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Weekend storms signal deadly year

The weekend blitz of tornadoes in Kansas and the Plains puts 2007 on track to be one of the busiest and deadliest tornado years in a decade, severe-storms meteorologists said Sunday.
"Even if the year stopped right now, it would be the deadliest year we've had since 1999," said Greg Forbes, severe-weather expert for The Weather Channel.
The huge twister that leveled the south-central Kansas town of Greensburg late Friday, killing at least eight people, is the first tornado of the year rated at the top scale — EF-5, or "incredible," — of a new rating system adopted in February to measure intensity.
The tornado, which carved a 22-mile path and reached 1.7 miles wide, had winds estimated up to 205 mph, the National Weather Service reported.
The last one to reach such intensity was May 3, 1999, when an F-5 tornado — considered the most powerful under the old rating system — slammed an Oklahoma City suburb, killing 36 people.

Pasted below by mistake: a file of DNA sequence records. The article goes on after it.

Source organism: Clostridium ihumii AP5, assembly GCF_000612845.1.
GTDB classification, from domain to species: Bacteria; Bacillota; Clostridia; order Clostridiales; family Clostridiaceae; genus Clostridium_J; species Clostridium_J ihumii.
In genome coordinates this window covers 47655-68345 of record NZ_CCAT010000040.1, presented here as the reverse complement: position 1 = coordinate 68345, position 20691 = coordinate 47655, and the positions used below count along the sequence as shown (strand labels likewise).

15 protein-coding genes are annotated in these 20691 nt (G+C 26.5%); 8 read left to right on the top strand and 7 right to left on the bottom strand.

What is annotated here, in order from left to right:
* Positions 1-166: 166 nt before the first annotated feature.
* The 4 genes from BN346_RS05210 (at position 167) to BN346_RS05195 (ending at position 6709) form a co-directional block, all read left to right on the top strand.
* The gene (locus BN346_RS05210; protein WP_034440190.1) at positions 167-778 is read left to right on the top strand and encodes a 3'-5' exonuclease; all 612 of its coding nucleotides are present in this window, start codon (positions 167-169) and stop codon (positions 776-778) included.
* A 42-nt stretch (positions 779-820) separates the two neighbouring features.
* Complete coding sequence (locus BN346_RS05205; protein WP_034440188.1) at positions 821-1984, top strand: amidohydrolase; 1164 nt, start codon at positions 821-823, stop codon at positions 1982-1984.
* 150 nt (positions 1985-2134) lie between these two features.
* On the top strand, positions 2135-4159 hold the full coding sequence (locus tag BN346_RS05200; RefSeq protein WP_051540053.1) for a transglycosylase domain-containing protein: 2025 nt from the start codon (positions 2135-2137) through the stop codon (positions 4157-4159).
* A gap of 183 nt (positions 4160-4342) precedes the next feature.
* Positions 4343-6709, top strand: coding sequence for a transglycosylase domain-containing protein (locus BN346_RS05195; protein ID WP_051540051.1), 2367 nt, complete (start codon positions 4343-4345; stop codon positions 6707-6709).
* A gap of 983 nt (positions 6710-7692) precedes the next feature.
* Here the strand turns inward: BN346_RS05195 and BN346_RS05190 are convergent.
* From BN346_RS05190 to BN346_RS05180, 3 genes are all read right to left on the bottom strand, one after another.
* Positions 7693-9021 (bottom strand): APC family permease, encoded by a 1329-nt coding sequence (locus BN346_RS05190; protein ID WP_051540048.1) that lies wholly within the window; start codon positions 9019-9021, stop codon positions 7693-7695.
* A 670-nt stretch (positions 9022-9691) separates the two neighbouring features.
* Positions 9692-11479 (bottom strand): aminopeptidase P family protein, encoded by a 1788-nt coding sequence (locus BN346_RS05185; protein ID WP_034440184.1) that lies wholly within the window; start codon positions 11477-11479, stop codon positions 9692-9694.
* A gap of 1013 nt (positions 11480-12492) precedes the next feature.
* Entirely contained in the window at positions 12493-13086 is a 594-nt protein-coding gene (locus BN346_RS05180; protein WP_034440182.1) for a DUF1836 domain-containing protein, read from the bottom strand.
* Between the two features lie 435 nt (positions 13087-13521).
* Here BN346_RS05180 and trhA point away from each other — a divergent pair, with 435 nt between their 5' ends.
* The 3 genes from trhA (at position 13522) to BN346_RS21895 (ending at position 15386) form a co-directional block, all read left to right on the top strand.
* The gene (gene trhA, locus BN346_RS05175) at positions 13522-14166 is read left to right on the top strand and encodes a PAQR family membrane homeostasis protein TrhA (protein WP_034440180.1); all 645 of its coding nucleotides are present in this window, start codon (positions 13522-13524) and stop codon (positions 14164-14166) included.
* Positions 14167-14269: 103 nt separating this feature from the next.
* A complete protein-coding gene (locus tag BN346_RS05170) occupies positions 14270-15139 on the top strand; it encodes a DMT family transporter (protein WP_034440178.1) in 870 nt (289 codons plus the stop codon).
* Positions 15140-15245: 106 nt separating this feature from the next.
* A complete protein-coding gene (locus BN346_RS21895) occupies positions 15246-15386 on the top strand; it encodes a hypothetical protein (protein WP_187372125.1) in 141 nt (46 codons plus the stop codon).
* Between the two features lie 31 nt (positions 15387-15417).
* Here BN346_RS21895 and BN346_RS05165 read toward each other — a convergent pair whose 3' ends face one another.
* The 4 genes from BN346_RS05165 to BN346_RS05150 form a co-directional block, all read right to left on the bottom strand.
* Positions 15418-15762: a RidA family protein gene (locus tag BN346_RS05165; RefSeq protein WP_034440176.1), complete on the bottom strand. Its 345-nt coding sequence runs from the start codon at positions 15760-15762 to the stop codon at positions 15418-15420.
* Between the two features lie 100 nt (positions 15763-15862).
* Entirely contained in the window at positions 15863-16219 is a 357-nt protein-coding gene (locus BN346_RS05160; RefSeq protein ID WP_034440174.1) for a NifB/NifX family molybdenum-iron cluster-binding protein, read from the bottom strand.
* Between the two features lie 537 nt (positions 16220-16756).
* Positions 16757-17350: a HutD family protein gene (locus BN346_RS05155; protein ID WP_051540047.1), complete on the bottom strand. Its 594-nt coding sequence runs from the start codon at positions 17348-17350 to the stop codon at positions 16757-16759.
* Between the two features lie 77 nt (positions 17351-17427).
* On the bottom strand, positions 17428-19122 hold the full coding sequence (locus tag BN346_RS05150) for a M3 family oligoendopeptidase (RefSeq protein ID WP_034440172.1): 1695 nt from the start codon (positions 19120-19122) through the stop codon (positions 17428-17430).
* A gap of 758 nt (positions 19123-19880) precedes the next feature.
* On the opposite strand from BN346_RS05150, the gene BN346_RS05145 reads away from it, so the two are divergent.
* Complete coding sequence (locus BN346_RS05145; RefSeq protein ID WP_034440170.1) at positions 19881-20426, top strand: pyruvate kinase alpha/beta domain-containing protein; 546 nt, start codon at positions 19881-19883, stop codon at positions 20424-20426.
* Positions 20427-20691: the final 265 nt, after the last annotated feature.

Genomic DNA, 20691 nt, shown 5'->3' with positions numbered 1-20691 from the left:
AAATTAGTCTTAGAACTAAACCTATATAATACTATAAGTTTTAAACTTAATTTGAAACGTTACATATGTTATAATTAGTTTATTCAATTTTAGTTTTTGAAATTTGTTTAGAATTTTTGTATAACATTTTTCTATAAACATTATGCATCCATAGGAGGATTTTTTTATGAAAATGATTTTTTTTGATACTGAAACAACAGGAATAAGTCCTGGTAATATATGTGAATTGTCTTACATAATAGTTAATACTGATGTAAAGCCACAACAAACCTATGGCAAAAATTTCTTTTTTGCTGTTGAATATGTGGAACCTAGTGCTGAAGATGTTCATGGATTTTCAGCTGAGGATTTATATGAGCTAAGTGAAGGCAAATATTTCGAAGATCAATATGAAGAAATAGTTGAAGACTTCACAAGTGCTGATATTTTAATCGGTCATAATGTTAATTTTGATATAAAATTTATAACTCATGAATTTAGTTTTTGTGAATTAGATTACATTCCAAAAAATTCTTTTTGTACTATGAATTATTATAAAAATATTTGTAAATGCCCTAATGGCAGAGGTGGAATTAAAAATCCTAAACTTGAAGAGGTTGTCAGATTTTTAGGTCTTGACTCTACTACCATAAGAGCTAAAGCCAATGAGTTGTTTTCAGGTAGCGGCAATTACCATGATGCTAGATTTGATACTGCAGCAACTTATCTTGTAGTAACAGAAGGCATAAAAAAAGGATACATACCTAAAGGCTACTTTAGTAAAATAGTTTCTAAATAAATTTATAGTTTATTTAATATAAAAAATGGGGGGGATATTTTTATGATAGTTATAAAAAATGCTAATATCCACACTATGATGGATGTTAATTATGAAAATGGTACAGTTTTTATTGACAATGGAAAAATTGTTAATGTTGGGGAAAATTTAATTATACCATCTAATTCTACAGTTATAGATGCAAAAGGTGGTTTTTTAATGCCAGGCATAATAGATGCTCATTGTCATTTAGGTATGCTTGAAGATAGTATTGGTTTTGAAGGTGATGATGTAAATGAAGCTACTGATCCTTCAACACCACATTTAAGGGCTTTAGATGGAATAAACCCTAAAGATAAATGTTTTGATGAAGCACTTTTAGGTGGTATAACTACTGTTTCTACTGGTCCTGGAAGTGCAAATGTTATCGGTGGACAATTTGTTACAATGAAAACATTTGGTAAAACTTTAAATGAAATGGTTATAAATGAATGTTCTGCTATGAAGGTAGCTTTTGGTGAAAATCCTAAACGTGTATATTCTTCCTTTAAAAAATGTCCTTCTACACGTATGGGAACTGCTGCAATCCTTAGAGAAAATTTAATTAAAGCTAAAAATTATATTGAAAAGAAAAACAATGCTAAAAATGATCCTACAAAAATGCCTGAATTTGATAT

"Considering that we're probably going to be close to 600 (tornado) reports already this year, this season is probably going to be one of the busier we've had since 1998-99," said Dan McCarthy, meteorologist at the federal Storm Prediction Center in Norman, Okla. The annual average for the past 10 years is 1,272 tornadoes.
This year's 69 fatalities are more than twice the usual number by this date and the worst of the season may just be starting. The prediction center says May averages the most tornadoes each year, followed by June and April.


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